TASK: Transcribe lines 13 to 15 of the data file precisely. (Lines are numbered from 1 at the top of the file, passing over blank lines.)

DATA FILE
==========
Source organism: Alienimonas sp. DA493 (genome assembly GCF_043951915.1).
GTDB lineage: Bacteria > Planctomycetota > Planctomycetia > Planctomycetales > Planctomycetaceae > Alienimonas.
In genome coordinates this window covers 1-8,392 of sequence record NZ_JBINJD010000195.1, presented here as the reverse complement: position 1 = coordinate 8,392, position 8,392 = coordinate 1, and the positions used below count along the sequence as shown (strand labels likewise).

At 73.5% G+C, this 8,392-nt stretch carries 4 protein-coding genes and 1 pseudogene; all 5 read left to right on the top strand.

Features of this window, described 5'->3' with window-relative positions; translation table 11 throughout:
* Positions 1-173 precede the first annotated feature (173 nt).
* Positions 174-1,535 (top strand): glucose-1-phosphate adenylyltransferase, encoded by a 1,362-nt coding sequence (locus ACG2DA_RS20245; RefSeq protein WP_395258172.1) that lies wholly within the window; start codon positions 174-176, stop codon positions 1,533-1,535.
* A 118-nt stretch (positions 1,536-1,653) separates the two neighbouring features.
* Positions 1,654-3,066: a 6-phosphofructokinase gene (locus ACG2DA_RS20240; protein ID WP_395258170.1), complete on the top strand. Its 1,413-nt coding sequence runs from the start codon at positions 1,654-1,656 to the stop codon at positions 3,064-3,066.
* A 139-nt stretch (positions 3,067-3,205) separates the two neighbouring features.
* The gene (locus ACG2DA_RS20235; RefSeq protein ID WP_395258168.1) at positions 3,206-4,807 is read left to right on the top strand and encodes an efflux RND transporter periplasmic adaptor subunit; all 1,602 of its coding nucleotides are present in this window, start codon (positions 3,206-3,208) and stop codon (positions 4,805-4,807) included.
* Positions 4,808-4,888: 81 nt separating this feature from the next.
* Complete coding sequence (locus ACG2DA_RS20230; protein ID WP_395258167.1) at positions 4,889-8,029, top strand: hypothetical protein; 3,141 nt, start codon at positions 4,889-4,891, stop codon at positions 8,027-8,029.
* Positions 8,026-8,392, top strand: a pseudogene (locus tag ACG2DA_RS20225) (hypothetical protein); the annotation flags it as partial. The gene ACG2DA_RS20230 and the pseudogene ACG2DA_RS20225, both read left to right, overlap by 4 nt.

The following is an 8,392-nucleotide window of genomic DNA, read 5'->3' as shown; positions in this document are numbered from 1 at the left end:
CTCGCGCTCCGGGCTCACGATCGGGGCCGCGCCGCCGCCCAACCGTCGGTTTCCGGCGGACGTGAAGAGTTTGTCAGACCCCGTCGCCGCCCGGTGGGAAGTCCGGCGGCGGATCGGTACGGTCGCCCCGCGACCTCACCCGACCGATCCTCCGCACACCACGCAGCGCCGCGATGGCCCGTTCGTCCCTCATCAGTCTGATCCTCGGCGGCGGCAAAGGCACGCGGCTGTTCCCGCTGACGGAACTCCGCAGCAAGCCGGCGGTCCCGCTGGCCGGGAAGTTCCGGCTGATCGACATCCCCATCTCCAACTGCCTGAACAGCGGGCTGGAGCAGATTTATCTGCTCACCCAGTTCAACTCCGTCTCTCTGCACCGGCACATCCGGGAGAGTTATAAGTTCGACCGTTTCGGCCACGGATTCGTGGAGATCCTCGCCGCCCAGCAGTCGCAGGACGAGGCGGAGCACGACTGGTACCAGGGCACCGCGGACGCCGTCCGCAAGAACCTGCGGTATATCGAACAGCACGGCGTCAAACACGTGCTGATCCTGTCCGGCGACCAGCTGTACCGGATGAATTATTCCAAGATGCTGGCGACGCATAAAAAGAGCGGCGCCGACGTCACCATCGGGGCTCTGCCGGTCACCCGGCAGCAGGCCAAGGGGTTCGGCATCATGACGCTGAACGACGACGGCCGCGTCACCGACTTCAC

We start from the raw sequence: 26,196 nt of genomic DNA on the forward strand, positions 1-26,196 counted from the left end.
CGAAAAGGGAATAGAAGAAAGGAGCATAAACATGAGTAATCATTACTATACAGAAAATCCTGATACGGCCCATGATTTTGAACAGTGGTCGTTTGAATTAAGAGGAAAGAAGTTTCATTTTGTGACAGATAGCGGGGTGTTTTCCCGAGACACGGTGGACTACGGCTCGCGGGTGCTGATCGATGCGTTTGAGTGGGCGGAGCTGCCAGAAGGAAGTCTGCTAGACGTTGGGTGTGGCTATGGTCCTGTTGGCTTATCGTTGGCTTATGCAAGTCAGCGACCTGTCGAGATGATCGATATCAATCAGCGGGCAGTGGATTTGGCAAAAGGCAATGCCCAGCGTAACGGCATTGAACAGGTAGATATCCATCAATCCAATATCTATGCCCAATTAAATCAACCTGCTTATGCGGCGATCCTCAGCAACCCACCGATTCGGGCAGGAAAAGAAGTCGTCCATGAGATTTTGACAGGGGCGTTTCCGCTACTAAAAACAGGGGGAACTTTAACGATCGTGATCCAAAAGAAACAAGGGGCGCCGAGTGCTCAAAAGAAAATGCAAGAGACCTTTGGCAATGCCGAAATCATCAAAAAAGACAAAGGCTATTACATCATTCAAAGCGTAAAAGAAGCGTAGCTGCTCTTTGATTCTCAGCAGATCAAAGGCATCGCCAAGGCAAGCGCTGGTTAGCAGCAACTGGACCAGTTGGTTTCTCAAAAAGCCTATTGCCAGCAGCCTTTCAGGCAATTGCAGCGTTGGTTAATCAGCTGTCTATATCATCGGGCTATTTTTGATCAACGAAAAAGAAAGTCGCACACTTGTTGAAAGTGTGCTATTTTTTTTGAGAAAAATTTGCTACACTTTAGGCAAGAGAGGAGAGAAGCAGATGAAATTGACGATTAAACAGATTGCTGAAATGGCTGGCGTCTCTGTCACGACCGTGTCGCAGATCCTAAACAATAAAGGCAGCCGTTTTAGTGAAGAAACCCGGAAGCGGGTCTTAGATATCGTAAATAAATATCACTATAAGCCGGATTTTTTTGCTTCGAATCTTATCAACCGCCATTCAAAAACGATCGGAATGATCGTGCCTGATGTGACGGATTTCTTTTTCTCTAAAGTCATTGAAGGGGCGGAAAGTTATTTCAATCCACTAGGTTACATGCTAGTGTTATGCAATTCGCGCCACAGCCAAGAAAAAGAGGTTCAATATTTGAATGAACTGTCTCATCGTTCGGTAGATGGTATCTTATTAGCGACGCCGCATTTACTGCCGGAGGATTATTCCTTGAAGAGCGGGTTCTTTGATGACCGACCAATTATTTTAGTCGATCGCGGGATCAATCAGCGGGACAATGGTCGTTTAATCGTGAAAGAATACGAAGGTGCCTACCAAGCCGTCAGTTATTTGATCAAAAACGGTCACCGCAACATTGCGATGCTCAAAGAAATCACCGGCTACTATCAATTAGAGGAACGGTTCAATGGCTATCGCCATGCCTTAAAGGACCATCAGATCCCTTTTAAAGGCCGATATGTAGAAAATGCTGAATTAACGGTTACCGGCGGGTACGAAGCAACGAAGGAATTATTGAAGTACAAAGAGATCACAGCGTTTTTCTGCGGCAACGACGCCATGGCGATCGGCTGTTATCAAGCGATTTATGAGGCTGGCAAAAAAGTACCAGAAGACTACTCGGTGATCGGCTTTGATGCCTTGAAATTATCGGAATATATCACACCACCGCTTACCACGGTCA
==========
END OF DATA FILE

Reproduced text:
* Complete coding sequence (locus ACG2DA_RS20230; protein ID WP_395258167.1) at positions 4,889-8,029, top strand: hypothetical protein; 3,141 nt, start codon at positions 4,889-4,891, stop codon at positions 8,027-8,029.
* Positions 8,026-8,392, top strand: a pseudogene (locus tag ACG2DA_RS20225) (hypothetical protein); the annotation flags it as partial. The gene ACG2DA_RS20230 and the pseudogene ACG2DA_RS20225, both read left to right, overlap by 4 nt.

The following is an 8,392-nucleotide window of genomic DNA, read 5'->3' as shown; positions in this document are numbered from 1 at the left end: